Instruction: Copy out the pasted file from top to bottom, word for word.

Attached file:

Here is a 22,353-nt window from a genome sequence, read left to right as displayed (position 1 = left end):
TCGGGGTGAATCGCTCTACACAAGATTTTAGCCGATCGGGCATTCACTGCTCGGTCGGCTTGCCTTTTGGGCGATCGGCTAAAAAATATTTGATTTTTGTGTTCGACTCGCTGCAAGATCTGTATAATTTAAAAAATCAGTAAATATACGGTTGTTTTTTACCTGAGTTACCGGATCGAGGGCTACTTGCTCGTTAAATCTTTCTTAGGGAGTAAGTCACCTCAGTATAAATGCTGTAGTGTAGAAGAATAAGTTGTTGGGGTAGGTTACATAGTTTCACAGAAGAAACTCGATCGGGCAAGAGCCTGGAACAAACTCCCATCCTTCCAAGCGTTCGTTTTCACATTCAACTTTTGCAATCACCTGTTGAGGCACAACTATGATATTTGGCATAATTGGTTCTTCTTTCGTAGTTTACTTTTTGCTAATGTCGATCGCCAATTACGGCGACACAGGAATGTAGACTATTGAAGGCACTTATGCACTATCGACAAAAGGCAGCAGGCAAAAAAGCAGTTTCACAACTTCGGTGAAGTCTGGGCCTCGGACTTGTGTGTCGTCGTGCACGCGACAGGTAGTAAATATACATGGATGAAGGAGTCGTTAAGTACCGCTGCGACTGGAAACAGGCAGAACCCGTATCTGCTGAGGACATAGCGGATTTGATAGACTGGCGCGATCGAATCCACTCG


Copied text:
Here is a 22,353-nt window from a genome sequence, read left to right as displayed (position 1 = left end):
TCGGGGTGAATCGCTCTACACAAGATTTTAGCCGATCGGGCATTCACTGCTCGGTCGGCTTGCCTTTTGGGCGATCGGCTAAAAAATATTTGATTTTTGTGTTCGACTCGCTGCAAGATCTGTATAATTTAAAAAATCAGTAAATATACGGTTGTTTTTTACCTGAGTTACCGGATCGAGGGCTACTTGCTCGTTAAATCTTTCTTAGGGAGTAAGTCACCTCAGTATAAATGCTGTAGTGTAGAAGAATAAGTTGTTGGGGTAGGTTACATAGTTTCACAGAAGAAACTCGATCGGGCAAGAGCCTGGAACAAACTCCCATCCTTCCAAGCGTTCGTTTTCACATTCAACTTTTGCAATCACCTGTTGAGGCACAACTATGATATTTGGCATAATTGGTTCTTCTTTCGTAGTTTACTTTTTGCTAATGTCGATCGCCAATTACGGCGACACAGGAATGTAGACTATTGAAGGCACTTATGCACTATCGACAAAAGGCAGCAGGCAAAAAAGCAGTTTCACAACTTCGGTGAAGTCTGGGCCTCGGACTTGTGTGTCGTCGTGCACGCGACAGGTAGTAAATATACATGGATGAAGGAGTCGTTAAGTACCGCTGCGACTGGAAACAGGCAGAACCCGTATCTGCTGAGGACATAGCGGATTTGATAGACTGGCGCGATCGAATCCACTCG